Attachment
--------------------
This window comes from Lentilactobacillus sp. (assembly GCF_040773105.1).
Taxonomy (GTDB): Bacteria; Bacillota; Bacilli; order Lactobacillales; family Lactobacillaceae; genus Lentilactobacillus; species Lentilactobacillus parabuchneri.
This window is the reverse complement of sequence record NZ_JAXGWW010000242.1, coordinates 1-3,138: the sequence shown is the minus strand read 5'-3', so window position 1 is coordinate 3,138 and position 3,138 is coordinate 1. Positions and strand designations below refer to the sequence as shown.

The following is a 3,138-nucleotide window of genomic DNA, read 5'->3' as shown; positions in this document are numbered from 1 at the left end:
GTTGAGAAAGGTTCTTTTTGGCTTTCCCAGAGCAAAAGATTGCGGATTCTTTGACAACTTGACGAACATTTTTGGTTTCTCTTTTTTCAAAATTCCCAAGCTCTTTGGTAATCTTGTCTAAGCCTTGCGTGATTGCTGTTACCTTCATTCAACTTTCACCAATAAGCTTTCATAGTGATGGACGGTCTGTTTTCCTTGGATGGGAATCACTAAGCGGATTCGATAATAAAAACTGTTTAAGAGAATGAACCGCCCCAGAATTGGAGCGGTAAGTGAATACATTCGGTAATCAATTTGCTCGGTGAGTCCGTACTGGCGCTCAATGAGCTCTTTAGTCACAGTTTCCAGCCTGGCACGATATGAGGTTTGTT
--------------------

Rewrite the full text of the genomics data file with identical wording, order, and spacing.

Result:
This window comes from Lentilactobacillus sp. (assembly GCF_040773105.1).
Taxonomy (GTDB): Bacteria; Bacillota; Bacilli; order Lactobacillales; family Lactobacillaceae; genus Lentilactobacillus; species Lentilactobacillus parabuchneri.
This window is the reverse complement of sequence record NZ_JAXGWW010000242.1, coordinates 1-3,138: the sequence shown is the minus strand read 5'-3', so window position 1 is coordinate 3,138 and position 3,138 is coordinate 1. Positions and strand designations below refer to the sequence as shown.

The following is a 3,138-nucleotide window of genomic DNA, read 5'->3' as shown; positions in this document are numbered from 1 at the left end:
GTTGAGAAAGGTTCTTTTTGGCTTTCCCAGAGCAAAAGATTGCGGATTCTTTGACAACTTGACGAACATTTTTGGTTTCTCTTTTTTCAAAATTCCCAAGCTCTTTGGTAATCTTGTCTAAGCCTTGCGTGATTGCTGTTACCTTCATTCAACTTTCACCAATAAGCTTTCATAGTGATGGACGGTCTGTTTTCCTTGGATGGGAATCACTAAGCGGATTCGATAATAAAAACTGTTTAAGAGAATGAACCGCCCCAGAATTGGAGCGGTAAGTGAATACATTCGGTAATCAATTTGCTCGGTGAGTCCGTACTGGCGCTCAATGAGCTCTTTAGTCACAGTTTCCAGCCTGGCACGATATGAGGTTTGTT